Buddy Butt, 87, grew potatoes on the farm where Baltimore County's newest library stands today.
"I am glad to see the spot is staying productive," he said, after joining more than a dozen officials Monday in a ribbon-cutting ceremony at the $7.25 million Perry Hall library branch.
The lifelong Perry Hall resident helped build the neighborhood's first library on Belair Road in 1963, and for years he organized and emceed talent shows to raise money for books.
Always the farmer, Butt brought a basket of fruit to the official opening of the environmentally friendly building on Honeygo Boulevard, the county's first new library in 21 years.
The 25,000-square-foot, one-level building houses more than $1.1 million in 75,000 new items, in addition to the collection of 50,000 books, periodicals, videos and other materials relocated from the shuttered smaller branch. The Perry Hall library also features the first drive-up window in the county's 17-branch system.
Visitors will have access to 37 computers, writing desks and 152 seats throughout the building, which is surrounded by 150 parking spaces, with preferred spots for low-emission vehicles.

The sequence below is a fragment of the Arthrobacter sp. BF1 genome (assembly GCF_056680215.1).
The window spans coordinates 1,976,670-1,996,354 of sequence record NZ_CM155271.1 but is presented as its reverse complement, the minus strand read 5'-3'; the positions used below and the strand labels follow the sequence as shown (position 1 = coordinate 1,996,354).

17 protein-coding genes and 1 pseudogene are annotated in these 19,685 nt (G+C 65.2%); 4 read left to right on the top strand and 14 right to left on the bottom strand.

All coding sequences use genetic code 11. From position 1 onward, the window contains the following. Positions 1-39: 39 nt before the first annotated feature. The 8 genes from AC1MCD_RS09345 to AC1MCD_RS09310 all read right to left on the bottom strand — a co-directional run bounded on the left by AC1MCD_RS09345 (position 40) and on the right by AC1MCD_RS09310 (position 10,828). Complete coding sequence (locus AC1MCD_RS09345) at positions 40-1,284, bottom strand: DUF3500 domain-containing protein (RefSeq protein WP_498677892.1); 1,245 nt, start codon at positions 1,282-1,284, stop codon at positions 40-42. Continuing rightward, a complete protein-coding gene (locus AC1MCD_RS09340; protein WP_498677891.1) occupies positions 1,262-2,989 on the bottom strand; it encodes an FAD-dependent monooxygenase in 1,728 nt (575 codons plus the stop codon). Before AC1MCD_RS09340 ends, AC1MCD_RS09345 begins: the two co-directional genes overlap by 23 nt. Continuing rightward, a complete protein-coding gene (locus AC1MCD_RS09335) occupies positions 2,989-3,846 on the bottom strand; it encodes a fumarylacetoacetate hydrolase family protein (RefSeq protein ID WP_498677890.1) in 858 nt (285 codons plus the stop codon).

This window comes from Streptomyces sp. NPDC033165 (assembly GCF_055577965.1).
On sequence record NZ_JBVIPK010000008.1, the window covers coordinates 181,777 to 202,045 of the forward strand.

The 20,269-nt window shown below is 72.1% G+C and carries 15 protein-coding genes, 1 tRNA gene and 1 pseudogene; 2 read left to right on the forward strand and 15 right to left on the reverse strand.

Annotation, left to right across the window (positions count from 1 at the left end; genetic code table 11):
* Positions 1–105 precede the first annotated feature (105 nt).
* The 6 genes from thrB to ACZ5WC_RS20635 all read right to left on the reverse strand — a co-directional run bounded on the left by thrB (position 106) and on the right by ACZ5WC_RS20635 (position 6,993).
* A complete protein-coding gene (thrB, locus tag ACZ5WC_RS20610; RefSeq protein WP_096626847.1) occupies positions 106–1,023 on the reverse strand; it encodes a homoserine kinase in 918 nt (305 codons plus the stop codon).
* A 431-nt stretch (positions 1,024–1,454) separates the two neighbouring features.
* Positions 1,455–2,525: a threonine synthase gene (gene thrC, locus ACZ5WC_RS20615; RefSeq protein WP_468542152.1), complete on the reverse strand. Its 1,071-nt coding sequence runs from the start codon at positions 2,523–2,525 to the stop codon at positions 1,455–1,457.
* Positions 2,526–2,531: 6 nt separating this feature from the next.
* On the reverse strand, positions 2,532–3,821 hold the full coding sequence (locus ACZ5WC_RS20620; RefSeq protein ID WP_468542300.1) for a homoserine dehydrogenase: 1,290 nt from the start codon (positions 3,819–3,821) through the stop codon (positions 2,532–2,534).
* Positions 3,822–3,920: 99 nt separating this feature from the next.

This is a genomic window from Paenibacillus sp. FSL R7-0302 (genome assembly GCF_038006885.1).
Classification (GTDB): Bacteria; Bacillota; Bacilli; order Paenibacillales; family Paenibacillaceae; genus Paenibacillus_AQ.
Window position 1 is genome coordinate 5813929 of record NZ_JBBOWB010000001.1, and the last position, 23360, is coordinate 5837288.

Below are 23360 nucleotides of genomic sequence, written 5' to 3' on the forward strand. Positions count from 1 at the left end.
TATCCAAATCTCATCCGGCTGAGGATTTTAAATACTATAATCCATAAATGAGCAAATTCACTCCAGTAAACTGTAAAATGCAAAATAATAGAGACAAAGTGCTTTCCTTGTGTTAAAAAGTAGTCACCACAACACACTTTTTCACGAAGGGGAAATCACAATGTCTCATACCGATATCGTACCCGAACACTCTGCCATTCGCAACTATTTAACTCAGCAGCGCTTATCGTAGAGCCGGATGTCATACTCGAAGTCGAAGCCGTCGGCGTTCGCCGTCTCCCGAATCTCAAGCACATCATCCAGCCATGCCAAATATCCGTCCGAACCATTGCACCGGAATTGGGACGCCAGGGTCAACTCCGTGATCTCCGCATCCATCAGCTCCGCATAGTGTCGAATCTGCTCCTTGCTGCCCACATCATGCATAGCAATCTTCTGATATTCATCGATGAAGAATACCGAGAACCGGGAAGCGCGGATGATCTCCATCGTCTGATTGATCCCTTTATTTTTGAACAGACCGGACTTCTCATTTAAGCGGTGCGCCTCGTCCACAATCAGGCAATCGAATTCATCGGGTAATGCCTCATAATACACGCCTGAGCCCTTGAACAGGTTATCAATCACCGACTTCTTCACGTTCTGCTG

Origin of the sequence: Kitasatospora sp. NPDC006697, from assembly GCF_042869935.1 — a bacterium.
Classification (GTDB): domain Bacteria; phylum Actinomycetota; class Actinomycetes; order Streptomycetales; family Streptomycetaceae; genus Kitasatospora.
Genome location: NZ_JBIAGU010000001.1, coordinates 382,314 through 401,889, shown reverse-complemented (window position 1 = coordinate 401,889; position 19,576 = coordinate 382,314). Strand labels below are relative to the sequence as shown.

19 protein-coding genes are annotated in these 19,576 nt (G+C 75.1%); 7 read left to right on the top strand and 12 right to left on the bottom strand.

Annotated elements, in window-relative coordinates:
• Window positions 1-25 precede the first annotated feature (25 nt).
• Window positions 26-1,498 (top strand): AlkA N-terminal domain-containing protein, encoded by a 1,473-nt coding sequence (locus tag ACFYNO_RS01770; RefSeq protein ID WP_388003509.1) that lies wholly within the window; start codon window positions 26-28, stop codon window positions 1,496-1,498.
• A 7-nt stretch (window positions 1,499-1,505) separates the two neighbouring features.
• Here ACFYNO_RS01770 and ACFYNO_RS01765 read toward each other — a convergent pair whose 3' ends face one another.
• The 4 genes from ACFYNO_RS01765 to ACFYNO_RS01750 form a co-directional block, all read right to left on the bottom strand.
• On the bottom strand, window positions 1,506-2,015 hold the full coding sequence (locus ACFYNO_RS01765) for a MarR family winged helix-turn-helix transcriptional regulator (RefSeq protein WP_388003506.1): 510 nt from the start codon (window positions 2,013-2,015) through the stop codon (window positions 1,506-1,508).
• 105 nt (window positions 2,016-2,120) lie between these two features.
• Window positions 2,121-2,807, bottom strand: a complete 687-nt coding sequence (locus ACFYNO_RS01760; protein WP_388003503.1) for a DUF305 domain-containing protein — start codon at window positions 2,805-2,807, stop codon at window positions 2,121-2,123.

Natural light filters through expansive windows into rooms for adult reading, group study, teen activities and community meetings. A 3,200-square-foot children's area offers thousands of books and a playroom.
Ellen Montoya chose the floor over numerous comfortable seats and leaned against a shelf as she read to her 3-year-old son Adrian. "We used to always go to the old one," Montoya said. "I am shocked at the size of this one. We will absolutely be back a lot."
Eight days after the library opened on March 9, its circulation surpassed that for all of March last year, officials said.
Libraries throughout Baltimore County are experiencing a surge in borrowing, with the system on target to reach 10 million in circulation - the most in the metropolitan area - when the fiscal year ends June 30, officials said.
"There has always been high usage, but the current economy is driving circulation to extremely high record numbers," said Robert W. Hughes, a library spokesman.
Butt will be among the thousands visiting the Perry Hall branch.
As he writes - by hand - his autobiography, he will be researching many of the library's resources. "I will be back for a book signing, before I am through," he said.